Partners on the A320neo include MTU and Japanese Aero Engines. So we have a good plan. We put a lot of effort into how we designed this engine, not just for performance but also maintainability, including placing boroscope ports on the engine so you can do a lot of inspection on wing, and we can do some repairs on wing overnight that traditionally have been done in an engine shop, such as compressor aerofoil blending.
We even simplified how you dismantle and reassemble the engine in the shop. Also, there are much fewer parts so all of that goes into lowering maintenance costs.
Lufthansa has ordered both the GTF-powered A320neo and the CSeries. Is there any engine parts commonality for operators, and do you envisage that more airlines order both types?
There is a difference in core size between the two engines, and they are not common on a part number basis, but there is commonality in the architecture so it gives us the opportunity in developing the aftermarket maintenance plan to have synergies there.
There will be compatibility in terms of how the engine is maintained on wing with the use of boroscopes. In terms of whether it makes sense for airlines to acquire both A320neo and CSeries, it goes back to the airline and how they want to evaluate commonality - whether it be commonality in the actual airplane versus what is the actual mission for the aircraft. But I think there are opportunities for both types in an airline's fleet.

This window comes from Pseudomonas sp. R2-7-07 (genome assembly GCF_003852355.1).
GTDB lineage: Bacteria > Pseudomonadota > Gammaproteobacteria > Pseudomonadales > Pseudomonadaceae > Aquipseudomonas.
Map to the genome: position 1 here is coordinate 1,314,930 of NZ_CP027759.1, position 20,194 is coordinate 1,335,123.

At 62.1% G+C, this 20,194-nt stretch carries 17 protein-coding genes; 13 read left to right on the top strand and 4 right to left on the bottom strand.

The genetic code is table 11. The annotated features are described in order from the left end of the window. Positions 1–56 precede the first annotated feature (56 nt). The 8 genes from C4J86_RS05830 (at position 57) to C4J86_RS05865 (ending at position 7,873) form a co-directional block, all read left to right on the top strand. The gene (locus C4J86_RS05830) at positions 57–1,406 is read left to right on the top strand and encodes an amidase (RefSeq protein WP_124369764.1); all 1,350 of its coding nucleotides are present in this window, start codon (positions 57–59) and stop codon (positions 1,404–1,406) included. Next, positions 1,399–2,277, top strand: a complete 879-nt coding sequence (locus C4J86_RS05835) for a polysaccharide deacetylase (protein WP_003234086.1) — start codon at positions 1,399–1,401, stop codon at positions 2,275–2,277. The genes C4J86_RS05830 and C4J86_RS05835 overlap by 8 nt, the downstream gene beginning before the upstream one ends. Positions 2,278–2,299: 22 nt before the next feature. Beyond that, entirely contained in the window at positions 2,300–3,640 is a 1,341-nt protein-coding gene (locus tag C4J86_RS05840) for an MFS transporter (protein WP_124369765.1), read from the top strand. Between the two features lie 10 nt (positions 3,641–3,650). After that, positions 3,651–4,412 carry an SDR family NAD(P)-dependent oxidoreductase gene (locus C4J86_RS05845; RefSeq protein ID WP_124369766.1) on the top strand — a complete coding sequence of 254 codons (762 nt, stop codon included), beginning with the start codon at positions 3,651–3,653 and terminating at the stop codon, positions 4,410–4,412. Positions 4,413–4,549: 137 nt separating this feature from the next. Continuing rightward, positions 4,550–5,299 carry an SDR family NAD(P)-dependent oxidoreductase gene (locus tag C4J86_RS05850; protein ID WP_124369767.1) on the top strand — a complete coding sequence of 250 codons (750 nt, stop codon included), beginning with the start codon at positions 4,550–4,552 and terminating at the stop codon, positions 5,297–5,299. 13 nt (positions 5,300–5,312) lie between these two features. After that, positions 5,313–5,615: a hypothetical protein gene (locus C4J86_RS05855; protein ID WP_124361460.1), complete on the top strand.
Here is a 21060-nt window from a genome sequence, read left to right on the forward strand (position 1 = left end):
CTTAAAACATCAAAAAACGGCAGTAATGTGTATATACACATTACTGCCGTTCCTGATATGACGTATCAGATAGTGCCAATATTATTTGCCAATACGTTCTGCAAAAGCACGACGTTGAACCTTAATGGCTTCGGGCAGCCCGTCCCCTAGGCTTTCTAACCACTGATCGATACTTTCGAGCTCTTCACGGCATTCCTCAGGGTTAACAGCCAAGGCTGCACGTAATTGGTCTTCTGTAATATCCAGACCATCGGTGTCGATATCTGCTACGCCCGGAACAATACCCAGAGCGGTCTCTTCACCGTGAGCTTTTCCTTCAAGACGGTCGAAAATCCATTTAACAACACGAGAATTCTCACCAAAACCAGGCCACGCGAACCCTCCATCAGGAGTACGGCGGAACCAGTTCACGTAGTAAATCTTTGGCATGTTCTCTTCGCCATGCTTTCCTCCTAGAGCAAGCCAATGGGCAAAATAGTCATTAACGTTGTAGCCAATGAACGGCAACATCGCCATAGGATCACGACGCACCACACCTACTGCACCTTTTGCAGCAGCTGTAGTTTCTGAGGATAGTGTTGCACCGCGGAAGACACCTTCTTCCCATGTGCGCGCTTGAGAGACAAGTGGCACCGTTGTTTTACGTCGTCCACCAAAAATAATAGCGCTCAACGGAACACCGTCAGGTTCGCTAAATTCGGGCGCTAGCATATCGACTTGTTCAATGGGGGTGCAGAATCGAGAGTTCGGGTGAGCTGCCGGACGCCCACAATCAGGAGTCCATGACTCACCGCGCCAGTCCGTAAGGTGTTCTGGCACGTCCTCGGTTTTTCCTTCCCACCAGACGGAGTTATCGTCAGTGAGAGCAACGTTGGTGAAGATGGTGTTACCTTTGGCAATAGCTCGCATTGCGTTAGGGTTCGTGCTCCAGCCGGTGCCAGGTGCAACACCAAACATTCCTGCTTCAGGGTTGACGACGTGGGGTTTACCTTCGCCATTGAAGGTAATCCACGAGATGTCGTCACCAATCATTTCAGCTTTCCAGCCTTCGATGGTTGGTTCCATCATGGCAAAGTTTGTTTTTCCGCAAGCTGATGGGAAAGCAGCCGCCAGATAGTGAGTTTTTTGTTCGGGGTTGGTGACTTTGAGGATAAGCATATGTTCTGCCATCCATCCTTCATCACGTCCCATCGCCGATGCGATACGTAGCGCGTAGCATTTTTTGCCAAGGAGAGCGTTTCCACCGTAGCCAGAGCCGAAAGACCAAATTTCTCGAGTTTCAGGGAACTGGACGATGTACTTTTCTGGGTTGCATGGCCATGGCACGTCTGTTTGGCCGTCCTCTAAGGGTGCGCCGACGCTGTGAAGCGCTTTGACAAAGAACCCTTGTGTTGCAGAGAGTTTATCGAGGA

How has the GTF performed in testing?
The PW1524G for the CSeries was the first engine we tested. Between the first two engines in the series, we have approximately 400h of engine testing and we're getting very good results. We actually sent the first engine up to our facility in Manitoba [Canada] for icing tests, and it performed really well. We're looking to begin testing the second engine on our Boeing 747 flying testbed this summer.
The initial flight-test programme will target about 50h of flight tests. We'll have a second flight-test campaign later this year and begin flight testing with the full production propulsion system the first half of next year. We won't be doing a flight test of the PW1500G on an actual CSeries aircraft until the second half of next year.
The PW1217G engine for the Mitsubishi MRJ has more than 50h in the test stand, and we are very pleased with the performance we're getting from those results. Flight testing of the PW1217G engine is scheduled to start late this year.